When it comes to electing governors, Minnesota tends to go with youth.
More than 70 percent of the time, going back 64 elections, the younger candidate has won more than 70 percent of the time, says the study by Smart Politics blog of the Center for the Study of Politics and Governance at the University of Minnesota’s Humphrey Institute of Public Affairs.
In the past 100 years, the trend is even more pronounced:
Since 1904, the younger candidate has won 33 of 41 contests, or an 80 percent rate of victory.
Since 1926, the younger gubernatorial candidate has won 23 of 30 gubernatorial contests in Minnesota, or a success rate of 77 percent.
And it holds true in “modern” times:
Tim Pawlenty was born 12 years later than Mike Hatch and 11 years later than Peter Hutchinson.
Pawlenty was born 16 years after Roger Moe and 9 years after Tim Penny.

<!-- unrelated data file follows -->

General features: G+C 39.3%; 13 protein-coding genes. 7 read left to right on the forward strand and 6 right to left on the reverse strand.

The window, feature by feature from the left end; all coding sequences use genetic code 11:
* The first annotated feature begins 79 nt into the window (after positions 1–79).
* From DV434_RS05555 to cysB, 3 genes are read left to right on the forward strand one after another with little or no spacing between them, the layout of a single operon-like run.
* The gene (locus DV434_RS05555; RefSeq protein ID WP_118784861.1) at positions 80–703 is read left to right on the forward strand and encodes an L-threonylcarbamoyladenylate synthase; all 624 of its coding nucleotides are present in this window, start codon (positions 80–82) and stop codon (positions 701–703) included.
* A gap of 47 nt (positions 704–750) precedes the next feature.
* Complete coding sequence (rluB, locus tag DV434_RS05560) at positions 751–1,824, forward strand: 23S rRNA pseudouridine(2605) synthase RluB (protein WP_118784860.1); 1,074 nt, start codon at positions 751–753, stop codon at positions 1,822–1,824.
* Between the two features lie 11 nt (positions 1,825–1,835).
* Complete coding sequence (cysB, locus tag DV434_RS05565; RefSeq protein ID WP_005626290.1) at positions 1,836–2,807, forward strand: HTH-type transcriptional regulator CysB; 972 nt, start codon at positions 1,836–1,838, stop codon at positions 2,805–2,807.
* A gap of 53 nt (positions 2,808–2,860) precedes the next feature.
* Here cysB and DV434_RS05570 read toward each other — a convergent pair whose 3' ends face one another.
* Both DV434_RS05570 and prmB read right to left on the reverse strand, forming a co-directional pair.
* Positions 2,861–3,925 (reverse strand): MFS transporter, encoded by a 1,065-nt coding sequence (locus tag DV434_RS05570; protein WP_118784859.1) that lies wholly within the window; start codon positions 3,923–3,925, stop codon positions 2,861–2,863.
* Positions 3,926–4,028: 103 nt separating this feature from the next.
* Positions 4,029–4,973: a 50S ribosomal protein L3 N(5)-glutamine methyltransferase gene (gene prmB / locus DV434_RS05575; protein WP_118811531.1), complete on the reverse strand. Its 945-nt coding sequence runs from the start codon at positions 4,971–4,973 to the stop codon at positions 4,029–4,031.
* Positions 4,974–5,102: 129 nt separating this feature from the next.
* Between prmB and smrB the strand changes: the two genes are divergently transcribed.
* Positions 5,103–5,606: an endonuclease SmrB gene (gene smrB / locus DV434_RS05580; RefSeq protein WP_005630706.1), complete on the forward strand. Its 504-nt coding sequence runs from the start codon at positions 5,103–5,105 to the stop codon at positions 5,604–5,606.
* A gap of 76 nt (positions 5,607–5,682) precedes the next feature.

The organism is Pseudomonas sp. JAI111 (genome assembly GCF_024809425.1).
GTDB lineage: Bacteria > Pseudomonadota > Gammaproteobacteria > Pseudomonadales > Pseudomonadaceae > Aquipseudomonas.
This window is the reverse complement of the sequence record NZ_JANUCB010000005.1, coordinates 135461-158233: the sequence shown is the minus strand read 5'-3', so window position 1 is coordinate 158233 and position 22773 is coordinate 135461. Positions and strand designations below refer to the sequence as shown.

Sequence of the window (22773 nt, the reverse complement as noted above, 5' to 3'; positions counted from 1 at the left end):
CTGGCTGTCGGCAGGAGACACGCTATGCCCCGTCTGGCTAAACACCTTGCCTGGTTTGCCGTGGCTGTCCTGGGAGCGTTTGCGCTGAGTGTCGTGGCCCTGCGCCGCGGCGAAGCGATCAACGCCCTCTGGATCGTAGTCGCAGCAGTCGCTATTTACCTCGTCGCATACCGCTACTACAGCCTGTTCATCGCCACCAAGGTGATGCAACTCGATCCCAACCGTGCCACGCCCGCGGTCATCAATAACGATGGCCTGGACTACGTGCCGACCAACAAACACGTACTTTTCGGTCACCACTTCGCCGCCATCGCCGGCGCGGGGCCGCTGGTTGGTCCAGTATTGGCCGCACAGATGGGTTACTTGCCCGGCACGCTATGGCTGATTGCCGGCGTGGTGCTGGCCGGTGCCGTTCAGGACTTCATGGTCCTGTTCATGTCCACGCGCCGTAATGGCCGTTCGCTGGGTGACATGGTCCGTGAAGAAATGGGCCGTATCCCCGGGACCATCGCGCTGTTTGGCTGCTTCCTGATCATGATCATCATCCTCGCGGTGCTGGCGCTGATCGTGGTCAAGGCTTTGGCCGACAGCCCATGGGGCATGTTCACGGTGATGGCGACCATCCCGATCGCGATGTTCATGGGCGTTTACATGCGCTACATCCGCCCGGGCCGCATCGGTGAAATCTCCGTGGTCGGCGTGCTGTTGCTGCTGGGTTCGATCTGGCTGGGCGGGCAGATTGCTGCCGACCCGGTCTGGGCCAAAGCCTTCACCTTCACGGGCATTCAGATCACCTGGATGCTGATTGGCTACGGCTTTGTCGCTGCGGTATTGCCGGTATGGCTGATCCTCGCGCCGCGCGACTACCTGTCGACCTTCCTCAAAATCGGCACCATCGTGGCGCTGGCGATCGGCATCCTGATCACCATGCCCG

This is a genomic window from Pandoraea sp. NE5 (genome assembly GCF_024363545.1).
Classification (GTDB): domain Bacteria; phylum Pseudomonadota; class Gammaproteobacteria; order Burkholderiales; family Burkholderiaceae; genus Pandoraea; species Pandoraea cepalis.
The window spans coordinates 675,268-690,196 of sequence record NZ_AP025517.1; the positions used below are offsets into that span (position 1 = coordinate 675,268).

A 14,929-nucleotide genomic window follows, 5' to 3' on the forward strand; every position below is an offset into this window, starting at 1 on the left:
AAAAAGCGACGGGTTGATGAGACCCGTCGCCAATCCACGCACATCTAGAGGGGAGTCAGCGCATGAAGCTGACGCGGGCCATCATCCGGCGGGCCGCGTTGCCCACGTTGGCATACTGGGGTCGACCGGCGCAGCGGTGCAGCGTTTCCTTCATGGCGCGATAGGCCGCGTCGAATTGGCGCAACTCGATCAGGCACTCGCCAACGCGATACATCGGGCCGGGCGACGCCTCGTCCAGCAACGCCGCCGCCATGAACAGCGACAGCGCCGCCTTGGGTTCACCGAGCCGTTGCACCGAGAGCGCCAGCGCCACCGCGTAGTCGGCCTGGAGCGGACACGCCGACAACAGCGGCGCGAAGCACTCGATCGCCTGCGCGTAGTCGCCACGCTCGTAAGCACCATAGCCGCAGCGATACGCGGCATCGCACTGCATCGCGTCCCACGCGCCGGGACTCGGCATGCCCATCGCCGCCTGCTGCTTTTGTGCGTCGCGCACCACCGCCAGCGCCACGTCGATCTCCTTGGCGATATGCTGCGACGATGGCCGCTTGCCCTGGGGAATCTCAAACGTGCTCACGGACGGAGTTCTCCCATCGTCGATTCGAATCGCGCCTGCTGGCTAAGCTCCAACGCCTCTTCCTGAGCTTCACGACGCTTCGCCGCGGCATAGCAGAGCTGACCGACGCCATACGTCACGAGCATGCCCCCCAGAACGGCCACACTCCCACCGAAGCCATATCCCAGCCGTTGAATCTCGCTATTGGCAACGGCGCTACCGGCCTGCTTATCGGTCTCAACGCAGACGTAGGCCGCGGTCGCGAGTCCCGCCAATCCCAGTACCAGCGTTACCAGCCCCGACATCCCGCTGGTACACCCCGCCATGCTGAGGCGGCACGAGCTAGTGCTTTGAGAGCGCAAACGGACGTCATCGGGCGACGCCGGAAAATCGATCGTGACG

Jesse Ventura was born 9 years after Skip Humphrey and 2 years after Norm Coleman.
And while Arne Carlson was 22 years older than his 1994 challenger John Marty, he was 6 years younger than his 1990 opponent, incumbent Rudy Perpich.
So what does it mean in 2020? The study notes:
[Republican candidate Marty] Seifert, at age 37, is the youngest major party candidate in the 2010 gubernatorial field thus far. The other youngest candidates in the race are DFLers Margaret Anderson Kelliher (41) and Paul Thissen (43) and Republican Pat Anderson (43).